How can that be? What can we learn from it?
Posted in JoB, Kafka, Wittgenstein
Tagged autism, cultural optimism, Davidson, deaf, disability, diversity, Foucault, Goethe, Kafka, politics, tones, universals, Wittgenstein
“When he’s always asking me” the a detached from the sentence flew away like a ball in the field. is the best I can do to translate the second sentence of Kafka’s diaries. I have no clue whether that comes close to the original: “Wenn er mich immer frägt” das ä losgelöst vom Satz flog dahin wie ein Ball auf der Wiese. Does it matter? What is it to be close? Why am I pretending to be anywhere near the same ball park as Kafka?
Such constant questioning leads to a detachment in which a thought separates itself from its context creating a new trajectory most probably just to fall flat on its face somewhere out in left field where it perishes unattended. The urge to write is however stronger than the frustration with not being read, so here goes: a musing on why peer review processes do not always eliminate the bad and, more importantly, not always discover the good.
“Free at last!”, he thought and was taken to a waiting room where he sat, waiting, for half an hour. To be precise: 36 minutes and 52 seconds. He did not know whether that timing was irony or fate or both. Nobody told him. He did not ask. It was all new to him. It was a once in a lifetime thing. On the hour a shadow grew on the semi-transparent door whose milky appearance was being watched by five pairs of eager eyes. They had dropped in at irregular intervals and they had not said a word. Nor had he. Eyes had crossed from time to awkward time. Eyes had then been averted swiftly to stare at the milky door hoping to be free again from this torture of captivity.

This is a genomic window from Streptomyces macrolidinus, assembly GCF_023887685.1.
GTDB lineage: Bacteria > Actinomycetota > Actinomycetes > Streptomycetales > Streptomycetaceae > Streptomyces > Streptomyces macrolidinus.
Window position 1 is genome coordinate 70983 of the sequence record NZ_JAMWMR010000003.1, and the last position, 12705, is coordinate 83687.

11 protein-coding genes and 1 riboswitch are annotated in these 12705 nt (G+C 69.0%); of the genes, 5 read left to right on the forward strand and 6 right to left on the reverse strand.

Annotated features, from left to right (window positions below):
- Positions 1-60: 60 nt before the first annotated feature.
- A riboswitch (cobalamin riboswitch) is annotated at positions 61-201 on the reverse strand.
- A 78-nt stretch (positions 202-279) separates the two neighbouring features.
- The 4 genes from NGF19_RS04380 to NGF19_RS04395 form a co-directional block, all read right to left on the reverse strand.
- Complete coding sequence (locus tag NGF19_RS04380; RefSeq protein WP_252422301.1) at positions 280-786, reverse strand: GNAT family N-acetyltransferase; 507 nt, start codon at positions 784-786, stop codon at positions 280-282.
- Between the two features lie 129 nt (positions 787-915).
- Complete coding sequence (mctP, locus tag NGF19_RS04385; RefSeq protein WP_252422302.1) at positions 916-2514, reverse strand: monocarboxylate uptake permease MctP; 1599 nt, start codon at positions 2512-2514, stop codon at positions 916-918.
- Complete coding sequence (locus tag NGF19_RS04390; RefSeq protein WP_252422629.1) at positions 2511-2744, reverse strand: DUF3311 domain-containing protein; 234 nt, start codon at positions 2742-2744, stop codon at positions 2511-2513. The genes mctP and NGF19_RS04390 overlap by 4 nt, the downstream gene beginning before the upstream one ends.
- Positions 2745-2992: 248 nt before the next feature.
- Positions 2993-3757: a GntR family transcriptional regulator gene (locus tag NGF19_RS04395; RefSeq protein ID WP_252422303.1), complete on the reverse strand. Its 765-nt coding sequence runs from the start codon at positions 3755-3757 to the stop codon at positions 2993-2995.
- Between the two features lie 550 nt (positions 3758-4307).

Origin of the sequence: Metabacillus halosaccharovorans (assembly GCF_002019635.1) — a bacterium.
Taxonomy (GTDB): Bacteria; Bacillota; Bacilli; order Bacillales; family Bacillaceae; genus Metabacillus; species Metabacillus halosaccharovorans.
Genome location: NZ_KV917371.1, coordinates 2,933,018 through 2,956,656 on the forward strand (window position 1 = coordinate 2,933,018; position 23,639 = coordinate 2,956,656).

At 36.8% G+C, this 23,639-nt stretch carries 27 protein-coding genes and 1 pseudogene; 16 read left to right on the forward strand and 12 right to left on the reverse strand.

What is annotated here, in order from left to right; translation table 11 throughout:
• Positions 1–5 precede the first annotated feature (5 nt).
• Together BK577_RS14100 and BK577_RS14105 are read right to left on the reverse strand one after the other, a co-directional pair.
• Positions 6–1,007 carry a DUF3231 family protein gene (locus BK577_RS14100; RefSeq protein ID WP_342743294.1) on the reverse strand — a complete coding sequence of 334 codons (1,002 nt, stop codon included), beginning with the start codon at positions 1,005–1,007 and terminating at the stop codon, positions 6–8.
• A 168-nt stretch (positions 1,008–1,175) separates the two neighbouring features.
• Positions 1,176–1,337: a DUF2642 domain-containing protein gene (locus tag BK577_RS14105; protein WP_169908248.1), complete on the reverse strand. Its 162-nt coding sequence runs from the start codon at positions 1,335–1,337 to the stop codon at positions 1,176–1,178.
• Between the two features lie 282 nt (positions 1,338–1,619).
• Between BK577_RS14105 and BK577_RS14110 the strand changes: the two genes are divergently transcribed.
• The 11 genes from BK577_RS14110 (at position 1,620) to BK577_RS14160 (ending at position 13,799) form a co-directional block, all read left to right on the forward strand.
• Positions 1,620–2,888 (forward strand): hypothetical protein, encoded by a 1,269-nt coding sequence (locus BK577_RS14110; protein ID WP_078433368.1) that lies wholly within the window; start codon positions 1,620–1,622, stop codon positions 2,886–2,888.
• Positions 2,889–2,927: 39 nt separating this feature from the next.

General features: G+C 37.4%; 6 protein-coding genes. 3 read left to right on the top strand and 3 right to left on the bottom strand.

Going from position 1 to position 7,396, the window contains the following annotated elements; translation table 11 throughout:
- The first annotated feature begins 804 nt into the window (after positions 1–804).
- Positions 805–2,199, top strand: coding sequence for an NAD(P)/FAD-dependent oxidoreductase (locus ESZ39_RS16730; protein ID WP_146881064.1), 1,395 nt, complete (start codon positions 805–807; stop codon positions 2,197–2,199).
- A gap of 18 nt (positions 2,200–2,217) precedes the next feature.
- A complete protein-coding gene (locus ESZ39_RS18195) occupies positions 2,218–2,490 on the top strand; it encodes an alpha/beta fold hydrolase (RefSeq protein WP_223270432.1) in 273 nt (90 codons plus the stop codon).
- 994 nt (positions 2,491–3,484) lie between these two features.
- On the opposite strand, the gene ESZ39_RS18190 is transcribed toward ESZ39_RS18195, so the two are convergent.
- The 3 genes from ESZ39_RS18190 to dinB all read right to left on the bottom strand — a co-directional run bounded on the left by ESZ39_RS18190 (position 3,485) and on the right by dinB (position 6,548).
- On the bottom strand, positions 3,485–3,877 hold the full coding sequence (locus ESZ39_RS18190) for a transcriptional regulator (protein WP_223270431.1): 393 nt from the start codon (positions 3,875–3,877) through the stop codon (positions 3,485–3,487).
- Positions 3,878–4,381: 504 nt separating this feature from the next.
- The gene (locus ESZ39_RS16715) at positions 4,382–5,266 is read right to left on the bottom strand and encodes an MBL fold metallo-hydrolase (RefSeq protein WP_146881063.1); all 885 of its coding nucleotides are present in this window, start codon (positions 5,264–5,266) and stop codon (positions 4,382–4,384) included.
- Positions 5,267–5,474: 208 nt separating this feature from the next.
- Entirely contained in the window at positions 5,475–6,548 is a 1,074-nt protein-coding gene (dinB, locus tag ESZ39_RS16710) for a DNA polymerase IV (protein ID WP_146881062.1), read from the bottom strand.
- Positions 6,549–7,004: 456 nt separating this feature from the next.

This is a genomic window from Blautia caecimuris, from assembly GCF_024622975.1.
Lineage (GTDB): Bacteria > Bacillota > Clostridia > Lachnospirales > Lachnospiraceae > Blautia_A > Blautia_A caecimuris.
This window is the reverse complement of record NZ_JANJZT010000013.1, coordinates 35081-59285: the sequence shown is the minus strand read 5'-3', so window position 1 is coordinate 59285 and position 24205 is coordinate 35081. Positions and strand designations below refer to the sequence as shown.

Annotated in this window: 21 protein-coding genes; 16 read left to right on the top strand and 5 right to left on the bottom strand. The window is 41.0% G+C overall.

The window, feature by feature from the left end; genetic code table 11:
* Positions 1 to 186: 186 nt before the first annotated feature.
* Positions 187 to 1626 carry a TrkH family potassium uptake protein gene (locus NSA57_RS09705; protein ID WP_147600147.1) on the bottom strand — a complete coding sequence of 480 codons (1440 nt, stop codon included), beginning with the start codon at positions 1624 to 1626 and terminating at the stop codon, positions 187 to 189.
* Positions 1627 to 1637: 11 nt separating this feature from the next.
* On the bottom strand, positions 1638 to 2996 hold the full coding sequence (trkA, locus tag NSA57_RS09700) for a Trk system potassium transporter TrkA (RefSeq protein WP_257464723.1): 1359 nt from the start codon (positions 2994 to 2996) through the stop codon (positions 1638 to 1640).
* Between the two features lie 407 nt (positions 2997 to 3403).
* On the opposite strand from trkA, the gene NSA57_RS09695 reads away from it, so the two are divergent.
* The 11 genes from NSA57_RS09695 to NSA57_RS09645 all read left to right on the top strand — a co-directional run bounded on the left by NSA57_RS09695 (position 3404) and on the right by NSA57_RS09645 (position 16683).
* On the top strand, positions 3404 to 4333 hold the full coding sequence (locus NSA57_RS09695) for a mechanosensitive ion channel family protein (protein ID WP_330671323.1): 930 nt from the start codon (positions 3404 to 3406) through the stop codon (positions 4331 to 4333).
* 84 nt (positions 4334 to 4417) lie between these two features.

The consultant’s door swung open and she said merrily: “I’m Hyacinth and I will be your coach. Thank the Ministry of Innovation.”, the way she said it included the capitalization. The Ministry was to be thanked so we murmured “tandeministrovation” – and she looked at us the way one looks at naughty children who still have a lot to learn. And we had, and only a limited time to learn it in, so “Come, come,” she said, “we have a lot of work to get through today.” We went meekly and took the places assigned to our names in the typical ministerial cleanroom, a spacious co-working place designed to stimulate creativity. I felt a little drab. “Chins up!”, she said, pointing to a whiteboard wall, “Here’s our plan for the rest of the day.”
My propositions serve as elucidations in the following way: anyone who understands me eventually recognizes them as nonsensical, when he has used them—as steps—to climb beyond them. (He must, so to speak, throw away the ladder after he has climbed up it.)
He must transcend these propositions, and then he will see the world aright.”
Ludwig Wittgenstein, Tractatus Logico-Philosophicus, Routledge Classics, 1961.